Stretching from the Gulf Coast to the Appalachian Mountains, Alabama offers anglers the chance to fish everything from inshore brackish waters and famous bass lakes, to mountain streams and tailwaters. As the birthplace of the modern bass tournament, Alabama waters are best known for healthy populations of largemouth and spotted bass residing in the many large lakes and reservoirs, but as you head north, crystal clear mountain streams give fly anglers plenty of options for wade fishing in beautiful natural areas.

Although only a small portion of the state makes contact with the Gulf of Mexico, the saltwater fishing in and around Mobile Bay is some of the finest you'll find in the South. Fly anglers float the inshore marshes and estuaries in skiffs casting to species like redfish and speckled trout, but a quick trip into nearshore waters can put you on bigger game like cobia, Spanish mackerel, jacks, and even migratory tarpon. Fishermen from all over the country flock to the "Alabama Bass Trail" which is made up of lakes and reservoirs all throughout the state that are loaded with healthy populations of largemouth bass, spotted bass, and striped bass. The streams, rivers, and tailwaters of North Alabama are where most of the state's fly fishermen call home. The Little River, accessible by either the Little River Canyon National Wildlife Preserve or DeSoto State Park, is where fly anglers go to catch redeye bass on lightweight rods in a beautiful mountain setting. Those seeking trout can head to Elk River or Sipsey River ? tailwaters stocked with rainbow trout on a regular basis.

Alabama has year-round fishing, and with the exception of red snapper in the Gulf, there is no closed season. During the hot, humid Alabama summers, many anglers head to the hills to fish shady mountain streams, but when fall rolls around saltwater action picks up bringing fly casters back down to the coast to hook into redfish and specks.

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Fishing in Alabama

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Stretching from the Gulf Coast to the Appalachian Mountains, Alabama offers anglers the chance to fish everything from inshore brackish waters and famous bass lakes, to mountain streams and tailwaters. As the birthplace of the modern bass tournament, Alabama waters are best known for healthy populations of largemouth and spotted bass residing in the many large lakes and reservoirs, but as you head north, crystal clear mountain streams give fly anglers plenty of options for wade fishing in beautiful natural areas.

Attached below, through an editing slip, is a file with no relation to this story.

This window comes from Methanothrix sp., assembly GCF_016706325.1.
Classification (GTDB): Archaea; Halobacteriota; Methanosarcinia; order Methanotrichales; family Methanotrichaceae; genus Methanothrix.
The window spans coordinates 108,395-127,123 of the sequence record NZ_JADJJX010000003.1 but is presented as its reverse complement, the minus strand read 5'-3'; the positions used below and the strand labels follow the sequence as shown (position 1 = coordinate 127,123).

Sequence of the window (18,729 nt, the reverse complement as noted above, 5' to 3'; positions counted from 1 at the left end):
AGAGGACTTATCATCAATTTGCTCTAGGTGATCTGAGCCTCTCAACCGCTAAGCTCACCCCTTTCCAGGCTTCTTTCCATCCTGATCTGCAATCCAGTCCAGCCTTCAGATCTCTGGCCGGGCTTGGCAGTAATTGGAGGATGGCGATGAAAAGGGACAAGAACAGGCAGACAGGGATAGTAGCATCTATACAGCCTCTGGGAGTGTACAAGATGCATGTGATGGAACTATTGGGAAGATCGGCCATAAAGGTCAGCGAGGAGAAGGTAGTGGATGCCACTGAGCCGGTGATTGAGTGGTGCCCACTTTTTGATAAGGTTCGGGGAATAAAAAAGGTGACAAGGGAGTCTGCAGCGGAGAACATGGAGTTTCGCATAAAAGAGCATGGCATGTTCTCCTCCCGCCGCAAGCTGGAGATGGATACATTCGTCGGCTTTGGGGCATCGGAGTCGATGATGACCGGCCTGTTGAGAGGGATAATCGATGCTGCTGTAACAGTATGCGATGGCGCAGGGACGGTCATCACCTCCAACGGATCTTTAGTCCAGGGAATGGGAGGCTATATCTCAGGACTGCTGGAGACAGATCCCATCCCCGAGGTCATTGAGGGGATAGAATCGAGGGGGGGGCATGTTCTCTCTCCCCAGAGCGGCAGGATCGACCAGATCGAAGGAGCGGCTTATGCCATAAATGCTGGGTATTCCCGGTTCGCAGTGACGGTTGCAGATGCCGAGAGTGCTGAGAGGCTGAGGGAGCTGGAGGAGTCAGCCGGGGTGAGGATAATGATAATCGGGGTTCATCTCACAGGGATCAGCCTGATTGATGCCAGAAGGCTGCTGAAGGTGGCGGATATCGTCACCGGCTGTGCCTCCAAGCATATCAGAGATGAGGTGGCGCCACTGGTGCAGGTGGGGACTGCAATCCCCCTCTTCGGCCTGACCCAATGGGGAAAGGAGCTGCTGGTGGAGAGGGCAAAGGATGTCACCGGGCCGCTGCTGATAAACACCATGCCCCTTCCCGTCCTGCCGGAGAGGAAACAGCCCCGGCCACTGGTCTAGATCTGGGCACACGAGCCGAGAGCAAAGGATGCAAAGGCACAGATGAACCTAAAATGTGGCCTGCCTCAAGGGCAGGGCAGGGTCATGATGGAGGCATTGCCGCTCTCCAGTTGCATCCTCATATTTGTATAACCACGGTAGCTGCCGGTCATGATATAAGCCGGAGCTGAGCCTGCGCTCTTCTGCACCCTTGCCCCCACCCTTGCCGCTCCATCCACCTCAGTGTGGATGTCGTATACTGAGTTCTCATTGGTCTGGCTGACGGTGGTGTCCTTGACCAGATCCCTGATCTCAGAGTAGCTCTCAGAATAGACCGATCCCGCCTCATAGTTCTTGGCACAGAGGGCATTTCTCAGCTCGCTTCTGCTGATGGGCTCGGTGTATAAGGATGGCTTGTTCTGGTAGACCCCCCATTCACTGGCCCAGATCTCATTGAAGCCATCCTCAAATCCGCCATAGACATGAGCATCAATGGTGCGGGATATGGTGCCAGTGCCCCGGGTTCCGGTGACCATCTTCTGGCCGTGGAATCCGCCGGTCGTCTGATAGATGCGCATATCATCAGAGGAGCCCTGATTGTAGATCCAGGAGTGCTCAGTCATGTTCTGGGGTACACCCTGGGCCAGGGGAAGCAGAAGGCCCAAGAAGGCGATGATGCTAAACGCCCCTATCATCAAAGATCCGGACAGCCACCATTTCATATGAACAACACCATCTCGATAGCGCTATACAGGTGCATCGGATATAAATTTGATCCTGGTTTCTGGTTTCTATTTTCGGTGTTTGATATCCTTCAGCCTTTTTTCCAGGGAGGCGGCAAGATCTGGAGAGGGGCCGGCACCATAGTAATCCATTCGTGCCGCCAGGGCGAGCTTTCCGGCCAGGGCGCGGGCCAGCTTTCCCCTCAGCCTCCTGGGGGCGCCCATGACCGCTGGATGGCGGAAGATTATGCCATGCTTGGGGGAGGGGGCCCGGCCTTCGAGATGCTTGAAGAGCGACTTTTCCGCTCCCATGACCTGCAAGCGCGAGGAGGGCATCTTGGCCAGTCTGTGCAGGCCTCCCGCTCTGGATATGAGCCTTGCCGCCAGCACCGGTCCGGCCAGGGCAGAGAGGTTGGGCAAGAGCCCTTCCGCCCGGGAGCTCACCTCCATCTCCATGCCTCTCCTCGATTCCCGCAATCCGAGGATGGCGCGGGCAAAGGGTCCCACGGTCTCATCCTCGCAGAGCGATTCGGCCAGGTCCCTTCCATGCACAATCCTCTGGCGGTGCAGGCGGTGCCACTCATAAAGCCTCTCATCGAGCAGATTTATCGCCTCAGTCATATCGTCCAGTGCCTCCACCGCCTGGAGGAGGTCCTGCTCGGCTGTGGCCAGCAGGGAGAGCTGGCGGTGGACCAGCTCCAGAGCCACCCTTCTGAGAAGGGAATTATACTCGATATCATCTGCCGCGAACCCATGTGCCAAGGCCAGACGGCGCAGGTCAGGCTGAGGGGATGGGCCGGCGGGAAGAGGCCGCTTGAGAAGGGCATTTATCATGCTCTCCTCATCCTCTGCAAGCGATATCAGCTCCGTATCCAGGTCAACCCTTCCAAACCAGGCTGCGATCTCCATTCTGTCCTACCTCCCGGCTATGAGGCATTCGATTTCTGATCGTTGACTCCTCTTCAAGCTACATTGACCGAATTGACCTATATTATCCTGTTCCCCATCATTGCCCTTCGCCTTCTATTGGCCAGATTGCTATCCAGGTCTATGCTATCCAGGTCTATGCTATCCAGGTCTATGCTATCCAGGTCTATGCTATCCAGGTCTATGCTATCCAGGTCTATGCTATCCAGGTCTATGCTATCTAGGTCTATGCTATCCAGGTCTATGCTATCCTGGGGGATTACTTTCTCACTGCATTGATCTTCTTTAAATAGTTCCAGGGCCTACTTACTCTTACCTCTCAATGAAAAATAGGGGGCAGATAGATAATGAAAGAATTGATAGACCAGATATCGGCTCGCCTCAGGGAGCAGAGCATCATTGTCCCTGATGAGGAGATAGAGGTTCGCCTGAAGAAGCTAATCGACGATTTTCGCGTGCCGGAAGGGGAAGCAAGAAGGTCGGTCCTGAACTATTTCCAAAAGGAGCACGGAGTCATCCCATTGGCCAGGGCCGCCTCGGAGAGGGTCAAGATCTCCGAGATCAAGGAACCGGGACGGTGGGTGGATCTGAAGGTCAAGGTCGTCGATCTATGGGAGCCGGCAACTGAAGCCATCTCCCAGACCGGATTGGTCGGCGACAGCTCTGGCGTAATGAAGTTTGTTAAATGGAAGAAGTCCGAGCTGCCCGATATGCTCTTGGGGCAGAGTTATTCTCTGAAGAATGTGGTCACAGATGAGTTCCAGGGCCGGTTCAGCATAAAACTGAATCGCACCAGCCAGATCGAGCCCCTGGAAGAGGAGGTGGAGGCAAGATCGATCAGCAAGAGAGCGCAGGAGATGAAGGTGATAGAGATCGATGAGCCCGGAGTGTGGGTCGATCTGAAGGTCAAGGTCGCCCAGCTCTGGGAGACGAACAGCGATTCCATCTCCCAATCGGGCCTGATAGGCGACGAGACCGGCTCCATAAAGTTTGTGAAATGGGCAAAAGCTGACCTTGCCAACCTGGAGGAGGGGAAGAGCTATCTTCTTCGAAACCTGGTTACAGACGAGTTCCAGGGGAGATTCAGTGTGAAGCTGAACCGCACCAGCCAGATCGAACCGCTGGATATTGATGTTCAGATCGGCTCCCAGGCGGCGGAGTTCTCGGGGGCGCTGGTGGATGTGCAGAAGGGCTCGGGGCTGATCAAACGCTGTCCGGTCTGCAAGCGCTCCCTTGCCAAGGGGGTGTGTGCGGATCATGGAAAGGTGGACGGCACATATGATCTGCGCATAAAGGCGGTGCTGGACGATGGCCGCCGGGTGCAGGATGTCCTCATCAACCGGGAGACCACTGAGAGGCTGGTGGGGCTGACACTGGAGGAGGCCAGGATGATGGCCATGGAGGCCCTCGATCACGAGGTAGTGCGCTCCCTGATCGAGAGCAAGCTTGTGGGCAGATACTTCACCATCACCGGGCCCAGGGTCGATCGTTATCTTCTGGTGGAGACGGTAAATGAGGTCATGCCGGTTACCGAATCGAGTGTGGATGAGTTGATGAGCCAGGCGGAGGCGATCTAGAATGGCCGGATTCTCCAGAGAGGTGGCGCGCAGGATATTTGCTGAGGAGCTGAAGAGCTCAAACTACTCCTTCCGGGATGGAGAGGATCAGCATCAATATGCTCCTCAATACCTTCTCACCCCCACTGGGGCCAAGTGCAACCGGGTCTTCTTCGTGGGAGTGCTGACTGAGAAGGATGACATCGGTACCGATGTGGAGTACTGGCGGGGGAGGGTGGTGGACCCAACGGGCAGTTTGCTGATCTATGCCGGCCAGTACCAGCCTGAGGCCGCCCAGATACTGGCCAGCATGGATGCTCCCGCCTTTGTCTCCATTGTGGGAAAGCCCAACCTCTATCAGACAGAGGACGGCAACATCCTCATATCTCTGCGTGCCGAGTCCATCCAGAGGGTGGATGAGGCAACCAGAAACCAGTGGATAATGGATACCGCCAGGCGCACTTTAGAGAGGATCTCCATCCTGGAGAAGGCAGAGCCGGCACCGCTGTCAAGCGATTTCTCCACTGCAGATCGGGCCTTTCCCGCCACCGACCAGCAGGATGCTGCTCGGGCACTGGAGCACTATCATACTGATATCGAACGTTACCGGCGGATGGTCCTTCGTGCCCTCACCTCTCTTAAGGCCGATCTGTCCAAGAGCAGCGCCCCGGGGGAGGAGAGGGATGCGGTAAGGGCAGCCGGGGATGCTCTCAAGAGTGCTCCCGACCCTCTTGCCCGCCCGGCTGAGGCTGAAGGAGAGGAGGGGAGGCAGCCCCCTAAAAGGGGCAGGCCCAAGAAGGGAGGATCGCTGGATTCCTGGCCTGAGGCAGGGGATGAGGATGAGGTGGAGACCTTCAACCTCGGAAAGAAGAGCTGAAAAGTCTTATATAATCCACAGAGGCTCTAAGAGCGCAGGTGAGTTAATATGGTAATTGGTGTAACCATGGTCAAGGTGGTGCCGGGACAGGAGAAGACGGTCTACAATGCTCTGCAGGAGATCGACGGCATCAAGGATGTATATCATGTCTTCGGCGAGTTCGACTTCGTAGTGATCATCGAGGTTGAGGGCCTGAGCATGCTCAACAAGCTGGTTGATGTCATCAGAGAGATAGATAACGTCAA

Although only a small portion of the state makes contact with the Gulf of Mexico, the saltwater fishing in and around Mobile Bay is some of the finest you'll find in the South. Fly anglers float the inshore marshes and estuaries in skiffs casting to species like redfish and speckled trout, but a quick trip into nearshore waters can put you on bigger game like cobia, Spanish mackerel, jacks, and even migratory tarpon. Fishermen from all over the country flock to the "Alabama Bass Trail" which is made up of lakes and reservoirs all throughout the state that are loaded with healthy populations of largemouth bass, spotted bass, and striped bass. The streams, rivers, and tailwaters of North Alabama are where most of the state's fly fishermen call home. The Little River, accessible by either the Little River Canyon National Wildlife Preserve or DeSoto State Park, is where fly anglers go to catch redeye bass on lightweight rods in a beautiful mountain setting. Those seeking trout can head to Elk River or Sipsey River ? tailwaters stocked with rainbow trout on a regular basis.

Alabama has year-round fishing, and with the exception of red snapper in the Gulf, there is no closed season. During the hot, humid Alabama summers, many anglers head to the hills to fish shady mountain streams, but when fall rolls around saltwater action picks up bringing fly casters back down to the coast to hook into redfish and specks.


AL Department of Fish & Wildlife
64 N. Union Street
Montgomery, AL 36130
P: (334) 242-3486

Guides based in Alabama

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